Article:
The pomegranate is the fruit du jour.
There are pomegranate juice, vodka, salad dressing, icecream, salsa, lollipops and gummy bears. You can put pomegranate essence in your hair (conditioning rinse) or on your skin (cream and perfume). In the last few years, hundreds of new pomegranate products have appeared on the market.
The pomegranate is an ancient fruit with a rich history in myth, symbol, art, medicine and religion. It has always been an important part of the Middle Eastern diet. Until recently, however, pomegranates were something of a seasonal novelty in the West. Then medical studies discovered what the ancients already believed and Middle Easterners probably took for granted: Pomegranates are really good for you. And thus, the pomegranate achieved instant celebrity status.
Scientists say the leathery-skinned, orange-sized fruit with the sweet-tart juice may help with heart disease, cancer and problems associated with aging. It is loaded with antioxidants, vitamins, potassium, folic acid and iron. Pomegranates are the new superfood. Green tea and red wine, which have fewer antioxidants than pomegranates, are yesterday’s health news.
The popularityof pomegranates, which are native to Iran, may have been delayed in the West because it is such a labor-intensive fruit. Beneath its tough but thin skin, each pomegranate holds hundredsof tiny seeds encased in translucent ruby pulp. Bitter, inedible membranes hold the seeds and getting the seeds out can be a struggle — although it doesn’t have to be.
Pomegranates are the fruit of a small, bushy tree and are used extensively in Middle Eastern cooking. One of the most famous pomegranate dishes is the traditional Persian fesenjan, a stew of duck or chicken, pomegranates and walnuts. Like many Middle Eastern dishes, fesenjan calls for pomegranate juice or syrup. Once available only in ethnic markets, such products are now found in more mainstream markets.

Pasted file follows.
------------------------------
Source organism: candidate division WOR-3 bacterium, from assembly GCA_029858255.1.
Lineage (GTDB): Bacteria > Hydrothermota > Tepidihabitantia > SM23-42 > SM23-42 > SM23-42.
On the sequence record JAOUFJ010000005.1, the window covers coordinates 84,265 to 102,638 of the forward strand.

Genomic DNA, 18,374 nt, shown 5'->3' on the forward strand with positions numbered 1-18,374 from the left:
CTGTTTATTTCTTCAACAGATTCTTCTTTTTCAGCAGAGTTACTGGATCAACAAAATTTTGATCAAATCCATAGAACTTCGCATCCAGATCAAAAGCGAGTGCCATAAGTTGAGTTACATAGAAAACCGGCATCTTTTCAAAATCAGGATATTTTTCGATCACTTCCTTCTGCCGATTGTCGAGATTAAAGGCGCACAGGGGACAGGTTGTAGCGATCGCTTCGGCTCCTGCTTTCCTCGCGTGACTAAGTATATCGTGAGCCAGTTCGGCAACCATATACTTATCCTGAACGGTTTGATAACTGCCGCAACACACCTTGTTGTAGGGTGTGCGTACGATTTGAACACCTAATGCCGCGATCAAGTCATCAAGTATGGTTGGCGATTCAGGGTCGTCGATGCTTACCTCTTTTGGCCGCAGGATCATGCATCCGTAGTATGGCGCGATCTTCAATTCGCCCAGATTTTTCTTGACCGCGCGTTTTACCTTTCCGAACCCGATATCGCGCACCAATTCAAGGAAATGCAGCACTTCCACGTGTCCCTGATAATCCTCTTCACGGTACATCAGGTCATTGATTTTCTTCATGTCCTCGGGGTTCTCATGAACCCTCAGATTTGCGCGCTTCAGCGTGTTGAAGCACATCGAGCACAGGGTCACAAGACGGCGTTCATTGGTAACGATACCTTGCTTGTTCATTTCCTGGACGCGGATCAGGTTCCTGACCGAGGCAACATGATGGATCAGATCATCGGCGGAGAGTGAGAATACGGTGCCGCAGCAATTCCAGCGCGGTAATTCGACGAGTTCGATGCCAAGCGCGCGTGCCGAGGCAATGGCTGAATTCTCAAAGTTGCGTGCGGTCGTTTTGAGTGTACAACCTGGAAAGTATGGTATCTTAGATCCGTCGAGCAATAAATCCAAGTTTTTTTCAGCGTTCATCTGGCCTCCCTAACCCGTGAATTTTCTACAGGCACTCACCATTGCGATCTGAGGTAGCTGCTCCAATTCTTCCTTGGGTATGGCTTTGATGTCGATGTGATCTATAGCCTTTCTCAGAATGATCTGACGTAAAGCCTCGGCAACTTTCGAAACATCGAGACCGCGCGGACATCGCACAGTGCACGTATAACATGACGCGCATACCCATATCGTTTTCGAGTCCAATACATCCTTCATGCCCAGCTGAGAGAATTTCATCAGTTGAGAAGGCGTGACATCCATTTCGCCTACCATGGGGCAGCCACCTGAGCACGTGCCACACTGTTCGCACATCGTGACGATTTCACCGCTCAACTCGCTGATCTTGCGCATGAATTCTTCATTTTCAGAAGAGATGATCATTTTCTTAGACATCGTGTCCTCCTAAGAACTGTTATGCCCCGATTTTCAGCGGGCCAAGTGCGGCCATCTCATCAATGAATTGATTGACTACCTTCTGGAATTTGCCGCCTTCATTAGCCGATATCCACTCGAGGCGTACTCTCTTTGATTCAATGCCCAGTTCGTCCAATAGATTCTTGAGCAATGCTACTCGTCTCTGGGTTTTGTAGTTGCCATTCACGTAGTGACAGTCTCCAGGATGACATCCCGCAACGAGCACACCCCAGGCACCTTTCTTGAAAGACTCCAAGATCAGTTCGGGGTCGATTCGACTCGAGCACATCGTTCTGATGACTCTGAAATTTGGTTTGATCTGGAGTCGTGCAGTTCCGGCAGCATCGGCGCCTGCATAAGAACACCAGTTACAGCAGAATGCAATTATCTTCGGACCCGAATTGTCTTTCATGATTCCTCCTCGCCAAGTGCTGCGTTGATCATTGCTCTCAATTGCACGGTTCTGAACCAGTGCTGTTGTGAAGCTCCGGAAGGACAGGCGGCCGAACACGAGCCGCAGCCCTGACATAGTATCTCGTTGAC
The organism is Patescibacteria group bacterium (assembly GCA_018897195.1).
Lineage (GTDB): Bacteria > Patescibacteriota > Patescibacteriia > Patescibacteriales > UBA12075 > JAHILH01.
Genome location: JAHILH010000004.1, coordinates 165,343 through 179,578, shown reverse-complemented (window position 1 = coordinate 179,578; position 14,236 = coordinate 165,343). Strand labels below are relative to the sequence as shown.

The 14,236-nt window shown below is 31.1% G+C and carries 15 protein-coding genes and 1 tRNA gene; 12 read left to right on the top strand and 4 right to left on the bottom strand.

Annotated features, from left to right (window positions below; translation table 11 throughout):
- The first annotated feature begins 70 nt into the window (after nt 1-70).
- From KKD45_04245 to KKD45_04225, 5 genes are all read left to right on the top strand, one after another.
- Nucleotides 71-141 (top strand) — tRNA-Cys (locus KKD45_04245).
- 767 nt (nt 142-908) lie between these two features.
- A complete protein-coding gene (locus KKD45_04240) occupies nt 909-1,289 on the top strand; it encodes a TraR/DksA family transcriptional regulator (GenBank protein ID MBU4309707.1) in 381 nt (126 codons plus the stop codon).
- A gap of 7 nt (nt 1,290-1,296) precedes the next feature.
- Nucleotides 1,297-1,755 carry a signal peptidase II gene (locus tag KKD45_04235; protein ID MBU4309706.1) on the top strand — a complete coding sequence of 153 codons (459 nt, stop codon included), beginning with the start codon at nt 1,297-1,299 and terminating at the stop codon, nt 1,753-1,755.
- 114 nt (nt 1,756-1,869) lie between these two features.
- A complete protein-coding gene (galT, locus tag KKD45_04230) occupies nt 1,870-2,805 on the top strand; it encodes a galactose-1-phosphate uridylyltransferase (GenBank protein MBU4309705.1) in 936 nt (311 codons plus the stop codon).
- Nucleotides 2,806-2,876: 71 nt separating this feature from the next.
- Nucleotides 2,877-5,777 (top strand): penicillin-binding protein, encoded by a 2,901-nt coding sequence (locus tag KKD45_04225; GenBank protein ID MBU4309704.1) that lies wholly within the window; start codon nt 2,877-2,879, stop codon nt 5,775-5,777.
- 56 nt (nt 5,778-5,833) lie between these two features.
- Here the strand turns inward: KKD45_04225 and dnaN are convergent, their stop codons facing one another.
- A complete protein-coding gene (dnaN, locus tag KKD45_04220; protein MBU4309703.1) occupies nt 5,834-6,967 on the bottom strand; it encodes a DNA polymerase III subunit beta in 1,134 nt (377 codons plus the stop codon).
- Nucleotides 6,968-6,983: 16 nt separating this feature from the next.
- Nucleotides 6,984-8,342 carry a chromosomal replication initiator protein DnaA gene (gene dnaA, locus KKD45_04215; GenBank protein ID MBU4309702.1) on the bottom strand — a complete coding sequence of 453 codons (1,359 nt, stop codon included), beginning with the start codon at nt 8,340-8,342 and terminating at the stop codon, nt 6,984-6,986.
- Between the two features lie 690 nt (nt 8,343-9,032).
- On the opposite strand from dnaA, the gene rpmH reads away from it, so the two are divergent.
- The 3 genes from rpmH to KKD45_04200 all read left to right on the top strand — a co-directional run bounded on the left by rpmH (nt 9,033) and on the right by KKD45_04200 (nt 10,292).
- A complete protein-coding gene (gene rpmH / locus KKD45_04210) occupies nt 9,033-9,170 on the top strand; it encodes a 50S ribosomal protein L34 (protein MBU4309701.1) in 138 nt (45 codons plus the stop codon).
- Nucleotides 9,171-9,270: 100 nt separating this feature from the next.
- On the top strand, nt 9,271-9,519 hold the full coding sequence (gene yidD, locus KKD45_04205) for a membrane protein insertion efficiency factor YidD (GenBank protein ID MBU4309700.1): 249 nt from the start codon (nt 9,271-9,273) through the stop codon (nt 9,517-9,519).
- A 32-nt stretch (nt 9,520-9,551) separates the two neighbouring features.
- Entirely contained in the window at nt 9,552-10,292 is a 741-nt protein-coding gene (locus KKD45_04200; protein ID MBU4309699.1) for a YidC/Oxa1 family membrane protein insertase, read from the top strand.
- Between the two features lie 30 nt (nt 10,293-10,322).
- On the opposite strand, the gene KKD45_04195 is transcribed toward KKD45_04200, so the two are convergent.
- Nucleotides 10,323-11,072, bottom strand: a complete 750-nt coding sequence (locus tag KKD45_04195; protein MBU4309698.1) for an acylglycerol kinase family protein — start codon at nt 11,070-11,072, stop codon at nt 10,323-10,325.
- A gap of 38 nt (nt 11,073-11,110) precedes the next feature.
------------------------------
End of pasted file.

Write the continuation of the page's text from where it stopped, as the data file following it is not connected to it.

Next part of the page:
One of the earliest cultivated fruits, the pomegranate has been traced back as far as 3,000 B.C. Some scholars even suggest that it was a pomegranate, not an apple, that tempted Eve. Throughout their long history, pomegranates have been linked to health, fertility and rebirth. They figure prominently in many religions and are found in art and literature. King Tut and other ancient Egyptians, for example, were buried with pomegranates in the hope of a second life. The fruits are said to have been a favorite of the prophet Muhammad, and in Islam, the gardens of paradise hold pomegranates.
No wonder the pomegranate wears its own little crown.